Mackay’s Moral: Some rules are made not to be broken.
Harvey Mackay’s latest book might help someone you know get hired for the job they really want. “Use Your Head to Get Your Foot in the Door: Job Search Secrets No One Else Will Tell You”
In “Finding More Time for Marketing – Part 2,” we looked at ways to cut your time spent on administrative activities. Now we’ll look at a few ways to free up time for marketing by cutting down time you spend on “Operations” which you know better as production activities.
Becoming more efficient on the production side does two things for you:
#2 is key because you (and your staff) must handle more clients in the same 8-hour day. Otherwise getting more clients robs time from marketing activities. When you neglect marketing, the well runs dry and you run out of prospects. Not good. Not fun either.
Whether your practice is large or just getting started, technology correctly used can quickly improve your operational efficiency. One hour saved per day means over 250 additional hours over a given year. Time better spent getting and serving clients.
Some time ago, I had a client with decades of experience, excellent credentials, and happy clients in more than a dozen states. Yet he was a technology newbie to the extreme.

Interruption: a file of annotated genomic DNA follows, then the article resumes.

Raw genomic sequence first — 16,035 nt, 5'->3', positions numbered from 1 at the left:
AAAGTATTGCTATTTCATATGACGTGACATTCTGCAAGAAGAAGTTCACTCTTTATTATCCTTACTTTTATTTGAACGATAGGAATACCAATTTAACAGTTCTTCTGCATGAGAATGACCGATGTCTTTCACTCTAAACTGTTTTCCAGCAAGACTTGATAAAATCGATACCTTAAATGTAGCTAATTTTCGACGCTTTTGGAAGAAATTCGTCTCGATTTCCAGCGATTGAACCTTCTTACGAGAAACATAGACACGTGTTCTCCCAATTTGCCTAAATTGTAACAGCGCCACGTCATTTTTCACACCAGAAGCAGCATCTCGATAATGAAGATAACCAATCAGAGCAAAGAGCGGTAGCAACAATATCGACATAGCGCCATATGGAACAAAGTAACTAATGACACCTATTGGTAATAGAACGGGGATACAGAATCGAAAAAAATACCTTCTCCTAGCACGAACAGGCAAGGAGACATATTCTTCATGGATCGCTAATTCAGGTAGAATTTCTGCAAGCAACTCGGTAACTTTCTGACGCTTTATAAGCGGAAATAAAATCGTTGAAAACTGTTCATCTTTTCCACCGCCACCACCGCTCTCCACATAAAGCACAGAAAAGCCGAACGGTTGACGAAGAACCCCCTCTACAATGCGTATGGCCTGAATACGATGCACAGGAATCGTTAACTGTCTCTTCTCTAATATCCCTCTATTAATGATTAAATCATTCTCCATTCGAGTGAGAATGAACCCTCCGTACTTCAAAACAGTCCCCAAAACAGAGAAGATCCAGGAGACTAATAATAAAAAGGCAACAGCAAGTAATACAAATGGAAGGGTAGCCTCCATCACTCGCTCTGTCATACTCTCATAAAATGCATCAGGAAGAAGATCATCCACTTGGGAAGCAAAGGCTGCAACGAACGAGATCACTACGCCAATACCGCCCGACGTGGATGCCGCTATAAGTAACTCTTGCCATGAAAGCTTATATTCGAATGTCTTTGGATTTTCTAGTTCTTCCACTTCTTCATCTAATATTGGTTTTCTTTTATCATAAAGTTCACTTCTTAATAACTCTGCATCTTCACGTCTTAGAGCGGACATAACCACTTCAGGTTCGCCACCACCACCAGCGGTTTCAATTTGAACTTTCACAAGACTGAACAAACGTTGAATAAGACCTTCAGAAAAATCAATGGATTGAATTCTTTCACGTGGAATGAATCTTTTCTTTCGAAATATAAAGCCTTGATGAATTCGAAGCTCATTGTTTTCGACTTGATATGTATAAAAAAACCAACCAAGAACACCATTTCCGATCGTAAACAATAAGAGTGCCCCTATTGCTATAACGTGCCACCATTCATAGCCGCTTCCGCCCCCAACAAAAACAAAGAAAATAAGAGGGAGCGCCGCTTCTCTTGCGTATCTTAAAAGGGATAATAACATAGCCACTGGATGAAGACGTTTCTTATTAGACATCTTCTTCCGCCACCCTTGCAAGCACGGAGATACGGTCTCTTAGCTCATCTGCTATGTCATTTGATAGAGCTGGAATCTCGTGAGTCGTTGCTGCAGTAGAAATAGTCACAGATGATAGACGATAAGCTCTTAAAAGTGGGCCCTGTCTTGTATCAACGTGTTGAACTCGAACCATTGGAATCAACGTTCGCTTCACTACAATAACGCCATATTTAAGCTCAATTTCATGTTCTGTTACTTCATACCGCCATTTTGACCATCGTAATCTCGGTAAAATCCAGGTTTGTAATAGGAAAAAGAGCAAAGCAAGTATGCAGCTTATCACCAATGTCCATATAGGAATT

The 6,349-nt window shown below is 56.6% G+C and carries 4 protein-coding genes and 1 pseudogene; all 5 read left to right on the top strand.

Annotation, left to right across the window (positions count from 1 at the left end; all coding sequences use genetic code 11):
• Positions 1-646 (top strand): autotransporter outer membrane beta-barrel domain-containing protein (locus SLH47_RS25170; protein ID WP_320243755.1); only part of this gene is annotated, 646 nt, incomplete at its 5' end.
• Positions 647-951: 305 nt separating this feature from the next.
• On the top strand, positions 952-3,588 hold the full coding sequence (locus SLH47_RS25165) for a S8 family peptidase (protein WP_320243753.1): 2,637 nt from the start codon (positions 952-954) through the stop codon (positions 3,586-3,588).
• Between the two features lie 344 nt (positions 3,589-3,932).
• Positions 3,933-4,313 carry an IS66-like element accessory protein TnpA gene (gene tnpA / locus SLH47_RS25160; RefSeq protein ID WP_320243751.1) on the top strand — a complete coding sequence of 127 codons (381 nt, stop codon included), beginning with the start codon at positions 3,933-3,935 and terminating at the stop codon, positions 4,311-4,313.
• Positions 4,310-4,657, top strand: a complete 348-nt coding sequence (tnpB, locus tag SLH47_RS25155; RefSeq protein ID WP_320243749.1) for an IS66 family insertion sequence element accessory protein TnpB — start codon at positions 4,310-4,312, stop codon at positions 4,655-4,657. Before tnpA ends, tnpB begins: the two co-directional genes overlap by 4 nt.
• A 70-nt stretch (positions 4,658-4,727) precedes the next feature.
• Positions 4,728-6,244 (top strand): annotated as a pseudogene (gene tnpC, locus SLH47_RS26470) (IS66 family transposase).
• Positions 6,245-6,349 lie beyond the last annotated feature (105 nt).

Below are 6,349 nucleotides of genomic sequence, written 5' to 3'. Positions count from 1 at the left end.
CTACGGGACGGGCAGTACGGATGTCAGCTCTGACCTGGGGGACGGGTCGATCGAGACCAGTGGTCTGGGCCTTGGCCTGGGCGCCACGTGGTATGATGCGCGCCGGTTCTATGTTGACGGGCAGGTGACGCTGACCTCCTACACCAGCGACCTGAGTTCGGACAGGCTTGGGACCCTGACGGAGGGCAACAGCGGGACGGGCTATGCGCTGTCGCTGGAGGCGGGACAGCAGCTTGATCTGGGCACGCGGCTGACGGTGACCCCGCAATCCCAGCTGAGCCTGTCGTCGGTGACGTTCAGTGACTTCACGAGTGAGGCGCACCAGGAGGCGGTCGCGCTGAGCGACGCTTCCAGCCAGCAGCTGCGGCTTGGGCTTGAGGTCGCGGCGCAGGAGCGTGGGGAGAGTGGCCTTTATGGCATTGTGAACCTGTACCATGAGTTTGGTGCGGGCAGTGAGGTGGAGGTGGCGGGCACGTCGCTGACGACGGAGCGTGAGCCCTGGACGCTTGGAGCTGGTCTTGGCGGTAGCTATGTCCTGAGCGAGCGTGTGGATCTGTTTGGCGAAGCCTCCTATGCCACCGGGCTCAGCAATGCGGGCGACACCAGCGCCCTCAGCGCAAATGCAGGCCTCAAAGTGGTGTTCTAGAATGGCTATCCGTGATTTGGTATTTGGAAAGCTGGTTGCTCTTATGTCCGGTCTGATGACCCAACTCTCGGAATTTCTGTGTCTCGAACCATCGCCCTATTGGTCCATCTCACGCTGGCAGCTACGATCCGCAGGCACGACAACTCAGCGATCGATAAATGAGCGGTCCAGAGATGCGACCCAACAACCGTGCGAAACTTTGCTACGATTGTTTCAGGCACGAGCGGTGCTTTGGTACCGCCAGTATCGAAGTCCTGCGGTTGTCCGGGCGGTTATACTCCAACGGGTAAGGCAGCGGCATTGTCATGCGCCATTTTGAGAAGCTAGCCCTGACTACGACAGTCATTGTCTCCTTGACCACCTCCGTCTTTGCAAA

When I emailed him some questions, his assistant would print out the email for him. He would handwrite his comments and give it back to his assistant. She would fax it to my office. My assistant would call me to let me know I had a fax. When I was away from my office, I’d have her scan it in and email it to me. Incredible!
Thankfully, he got a new computer and some training, and soon replied to my emails with another email. And he freed up his assistant for more productive tasks.
Yet don’t fall into the trap of adding technology just for technology’s sake.
A client of mine is a member of the 300 Financial Group which takes a “Goldie Locks” view of technology. Not too much technology, not too little…just the right amount. In 300 Financial’s view, technology should:
You can learn more about 300 Financial’s technology approach by clicking here.
Going paperless helps you in many ways: less office space needed, more productive staff, and less time preparing for client meetings.